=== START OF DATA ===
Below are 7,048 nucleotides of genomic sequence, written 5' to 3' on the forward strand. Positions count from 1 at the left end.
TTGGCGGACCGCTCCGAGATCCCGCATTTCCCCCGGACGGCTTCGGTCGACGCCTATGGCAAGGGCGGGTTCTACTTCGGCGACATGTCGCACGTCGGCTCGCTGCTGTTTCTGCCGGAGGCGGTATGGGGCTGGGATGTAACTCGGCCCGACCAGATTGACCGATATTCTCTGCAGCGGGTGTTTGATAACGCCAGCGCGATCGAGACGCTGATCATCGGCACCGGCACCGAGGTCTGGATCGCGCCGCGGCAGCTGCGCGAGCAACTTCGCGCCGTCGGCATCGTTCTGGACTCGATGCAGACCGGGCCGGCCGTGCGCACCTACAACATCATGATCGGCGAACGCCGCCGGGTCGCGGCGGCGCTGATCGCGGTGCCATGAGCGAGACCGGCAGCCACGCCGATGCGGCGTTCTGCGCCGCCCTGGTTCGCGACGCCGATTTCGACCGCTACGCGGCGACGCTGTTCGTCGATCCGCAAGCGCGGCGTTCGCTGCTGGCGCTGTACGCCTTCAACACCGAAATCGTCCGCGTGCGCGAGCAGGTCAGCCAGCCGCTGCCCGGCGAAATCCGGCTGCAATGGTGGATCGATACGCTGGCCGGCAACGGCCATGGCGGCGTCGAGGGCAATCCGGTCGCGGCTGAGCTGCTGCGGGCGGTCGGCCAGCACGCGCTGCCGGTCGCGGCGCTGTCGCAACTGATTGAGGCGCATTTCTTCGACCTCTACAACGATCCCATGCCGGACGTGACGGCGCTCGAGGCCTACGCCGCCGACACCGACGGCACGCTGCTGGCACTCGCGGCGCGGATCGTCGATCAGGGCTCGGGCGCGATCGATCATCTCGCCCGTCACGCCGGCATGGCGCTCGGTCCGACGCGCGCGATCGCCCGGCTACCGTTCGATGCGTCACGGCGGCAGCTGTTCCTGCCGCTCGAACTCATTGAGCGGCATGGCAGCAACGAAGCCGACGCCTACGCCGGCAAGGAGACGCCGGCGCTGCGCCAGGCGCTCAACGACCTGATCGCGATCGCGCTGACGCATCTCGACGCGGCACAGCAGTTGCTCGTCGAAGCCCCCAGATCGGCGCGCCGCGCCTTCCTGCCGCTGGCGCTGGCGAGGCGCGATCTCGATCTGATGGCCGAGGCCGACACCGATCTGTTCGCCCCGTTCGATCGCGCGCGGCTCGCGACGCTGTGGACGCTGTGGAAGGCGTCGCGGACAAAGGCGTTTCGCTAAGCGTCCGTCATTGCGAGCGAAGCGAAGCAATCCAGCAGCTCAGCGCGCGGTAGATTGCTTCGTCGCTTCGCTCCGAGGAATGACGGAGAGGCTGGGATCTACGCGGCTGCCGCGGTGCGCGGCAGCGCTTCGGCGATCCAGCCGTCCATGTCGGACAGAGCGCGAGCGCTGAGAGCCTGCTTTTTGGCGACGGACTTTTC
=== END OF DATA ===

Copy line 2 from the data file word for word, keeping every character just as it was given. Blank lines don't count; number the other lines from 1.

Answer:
TTGGCGGACCGCTCCGAGATCCCGCATTTCCCCCGGACGGCTTCGGTCGACGCCTATGGCAAGGGCGGGTTCTACTTCGGCGACATGTCGCACGTCGGCTCGCTGCTGTTTCTGCCGGAGGCGGTATGGGGCTGGGATGTAACTCGGCCCGACCAGATTGACCGATATTCTCTGCAGCGGGTGTTTGATAACGCCAGCGCGATCGAGACGCTGATCATCGGCACCGGCACCGAGGTCTGGATCGCGCCGCGGCAGCTGCGCGAGCAACTTCGCGCCGTCGGCATCGTTCTGGACTCGATGCAGACCGGGCCGGCCGTGCGCACCTACAACATCATGATCGGCGAACGCCGCCGGGTCGCGGCGGCGCTGATCGCGGTGCCATGAGCGAGACCGGCAGCCACGCCGATGCGGCGTTCTGCGCCGCCCTGGTTCGCGACGCCGATTTCGACCGCTACGCGGCGACGCTGTTCGTCGATCCGCAAGCGCGGCGTTCGCTGCTGGCGCTGTACGCCTTCAACACCGAAATCGTCCGCGTGCGCGAGCAGGTCAGCCAGCCGCTGCCCGGCGAAATCCGGCTGCAATGGTGGATCGATACGCTGGCCGGCAACGGCCATGGCGGCGTCGAGGGCAATCCGGTCGCGGCTGAGCTGCTGCGGGCGGTCGGCCAGCACGCGCTGCCGGTCGCGGCGCTGTCGCAACTGATTGAGGCGCATTTCTTCGACCTCTACAACGATCCCATGCCGGACGTGACGGCGCTCGAGGCCTACGCCGCCGACACCGACGGCACGCTGCTGGCACTCGCGGCGCGGATCGTCGATCAGGGCTCGGGCGCGATCGATCATCTCGCCCGTCACGCCGGCATGGCGCTCGGTCCGACGCGCGCGATCGCCCGGCTACCGTTCGATGCGTCACGGCGGCAGCTGTTCCTGCCGCTCGAACTCATTGAGCGGCATGGCAGCAACGAAGCCGACGCCTACGCCGGCAAGGAGACGCCGGCGCTGCGCCAGGCGCTCAACGACCTGATCGCGATCGCGCTGACGCATCTCGACGCGGCACAGCAGTTGCTCGTCGAAGCCCCCAGATCGGCGCGCCGCGCCTTCCTGCCGCTGGCGCTGGCGAGGCGCGATCTCGATCTGATGGCCGAGGCCGACACCGATCTGTTCGCCCCGTTCGATCGCGCGCGGCTCGCGACGCTGTGGACGCTGTGGAAGGCGTCGCGGACAAAGGCGTTTCGCTAAGCGTCCGTCATTGCGAGCGAAGCGAAGCAATCCAGCAGCTCAGCGCGCGGTAGATTGCTTCGTCGCTTCGCTCCGAGGAATGACGGAGAGGCTGGGATCTACGCGGCTGCCGCGGTGCGCGGCAGCGCTTCGGCGATCCAGCCGTCCATGTCGGACAGAGCGCGAGCGCTGAGAGCCTGCTTTTTGGCGACGGACTTTTC